I used to think they didn’t, but they do.
Clinical judgment is the application of individual experience to the variables of a patient’s medical presentation. It’s the hard-worn skill of knowing what to do and how far to go in a particular situation. It’s having the confidence to do nothing. Clinical judgment is learned from seeing lots of sick people. Good clinical judgment is when the gifted capacity of reasoning intersects with experience. Some doctors have better judgment than others.
Aristotle called this phronesis — or practical judgment.
Patients have practical judgment. We often can tell when something’s amiss with our own body. Things feel different or look different. Taking action on these observations is how we exercise judgment as patients.
Parents of children with central venous lines, for example, can often identify the early signs of infection before fever has ever appeared. They know the subtleties of their child’s behavior. The same goes for children with epilepsy. People with diabetes increasingly have the latitude to apply judgment to the management of their disease. This tends to be quite defined, however, with fixed variables and limited options for intervention.
I’ve always known that patients have clinical judgment, but I never recognized it as such. When I talk about “listening to a patient,” I am usually referring to the dialog about their strangest fears, questions, concerns and theories — I want to hear their introspection. This dialog reveals hidden agendas and clues that can be critical diagnostically or in the execution of treatment. I can’t prove it, but I’m convinced it improves adherence.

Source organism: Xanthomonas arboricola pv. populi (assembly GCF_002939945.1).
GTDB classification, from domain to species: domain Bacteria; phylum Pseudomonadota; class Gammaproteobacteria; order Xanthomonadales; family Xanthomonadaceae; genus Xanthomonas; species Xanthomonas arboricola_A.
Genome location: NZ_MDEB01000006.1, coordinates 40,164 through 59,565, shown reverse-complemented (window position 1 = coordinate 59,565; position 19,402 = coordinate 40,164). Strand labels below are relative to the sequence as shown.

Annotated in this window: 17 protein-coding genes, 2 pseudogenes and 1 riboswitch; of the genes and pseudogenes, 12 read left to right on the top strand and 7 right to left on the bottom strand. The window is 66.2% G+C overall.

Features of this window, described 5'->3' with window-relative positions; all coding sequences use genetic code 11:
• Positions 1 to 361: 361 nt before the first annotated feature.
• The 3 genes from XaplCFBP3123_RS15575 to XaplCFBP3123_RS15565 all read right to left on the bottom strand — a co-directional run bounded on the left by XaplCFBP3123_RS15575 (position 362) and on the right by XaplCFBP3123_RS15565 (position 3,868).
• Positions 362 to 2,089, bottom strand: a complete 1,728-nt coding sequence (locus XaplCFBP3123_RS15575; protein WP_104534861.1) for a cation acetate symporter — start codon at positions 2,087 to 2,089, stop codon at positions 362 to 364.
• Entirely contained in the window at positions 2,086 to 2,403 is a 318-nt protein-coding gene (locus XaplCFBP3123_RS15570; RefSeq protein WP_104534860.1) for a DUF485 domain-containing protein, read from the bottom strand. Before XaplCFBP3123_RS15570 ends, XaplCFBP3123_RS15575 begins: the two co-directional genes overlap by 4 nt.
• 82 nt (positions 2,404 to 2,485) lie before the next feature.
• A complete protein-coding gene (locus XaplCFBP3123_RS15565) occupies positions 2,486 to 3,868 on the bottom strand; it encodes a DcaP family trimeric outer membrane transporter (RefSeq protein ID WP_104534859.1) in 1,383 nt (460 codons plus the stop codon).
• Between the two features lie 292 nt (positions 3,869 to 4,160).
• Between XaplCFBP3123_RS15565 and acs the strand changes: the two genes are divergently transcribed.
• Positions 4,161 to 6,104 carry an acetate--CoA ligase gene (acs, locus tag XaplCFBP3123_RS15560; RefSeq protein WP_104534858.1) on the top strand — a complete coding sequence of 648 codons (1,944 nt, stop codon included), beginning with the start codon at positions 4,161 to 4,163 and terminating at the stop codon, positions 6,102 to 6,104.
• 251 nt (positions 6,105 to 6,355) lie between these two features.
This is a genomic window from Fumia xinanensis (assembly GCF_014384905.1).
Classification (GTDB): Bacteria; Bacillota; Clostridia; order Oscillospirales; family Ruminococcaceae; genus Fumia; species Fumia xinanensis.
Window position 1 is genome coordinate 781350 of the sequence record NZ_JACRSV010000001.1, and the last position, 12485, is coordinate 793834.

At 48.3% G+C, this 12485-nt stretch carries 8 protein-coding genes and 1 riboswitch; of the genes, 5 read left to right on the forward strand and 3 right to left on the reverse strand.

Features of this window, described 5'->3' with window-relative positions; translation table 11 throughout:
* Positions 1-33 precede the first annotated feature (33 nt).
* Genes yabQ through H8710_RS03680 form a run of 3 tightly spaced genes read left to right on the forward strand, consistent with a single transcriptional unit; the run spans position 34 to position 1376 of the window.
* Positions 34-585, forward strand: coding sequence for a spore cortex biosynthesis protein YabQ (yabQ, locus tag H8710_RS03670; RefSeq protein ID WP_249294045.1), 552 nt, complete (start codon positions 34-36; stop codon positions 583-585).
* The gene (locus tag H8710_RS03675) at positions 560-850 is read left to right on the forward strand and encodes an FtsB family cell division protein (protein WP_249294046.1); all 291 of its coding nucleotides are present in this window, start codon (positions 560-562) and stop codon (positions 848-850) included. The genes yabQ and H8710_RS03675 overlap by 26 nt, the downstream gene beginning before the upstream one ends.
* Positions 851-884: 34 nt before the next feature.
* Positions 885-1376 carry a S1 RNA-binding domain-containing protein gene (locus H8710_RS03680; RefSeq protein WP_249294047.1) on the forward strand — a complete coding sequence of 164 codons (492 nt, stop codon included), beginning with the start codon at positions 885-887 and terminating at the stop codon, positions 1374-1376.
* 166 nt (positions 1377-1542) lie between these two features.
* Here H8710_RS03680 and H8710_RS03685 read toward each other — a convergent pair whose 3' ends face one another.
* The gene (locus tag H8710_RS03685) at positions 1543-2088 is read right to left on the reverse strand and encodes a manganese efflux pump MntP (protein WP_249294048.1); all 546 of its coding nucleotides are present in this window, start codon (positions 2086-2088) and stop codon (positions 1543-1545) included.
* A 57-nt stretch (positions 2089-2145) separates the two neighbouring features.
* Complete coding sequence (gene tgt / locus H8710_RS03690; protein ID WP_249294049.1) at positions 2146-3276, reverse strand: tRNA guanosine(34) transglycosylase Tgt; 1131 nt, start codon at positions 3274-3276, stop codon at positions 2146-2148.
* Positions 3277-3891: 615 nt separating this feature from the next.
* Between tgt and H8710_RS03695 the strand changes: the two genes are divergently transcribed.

The problem with the application of broader clinical judgment to our personal situations is that is that we aren’t always objective. Fear and denial dangerously influence our decision-making.
Take me, for example. My judgment with my own children is suspect. I function beautifully as a parent. But when it comes to the hard decision of when to draw the therapeutic line, I still think like a parent. My fear is likely to get in the way. With respect to ourselves or family members, acting solely on our own clinical judgment isn’t advisable in most cases.
But irrespective of how it’s exercised, patient judgment is ultimately important. It must be respected and factored into the decision-making that takes place between provider and patient.
I’d never really thought about it before: Patient phronesis.
*This blog post was originally published at 33 Charts*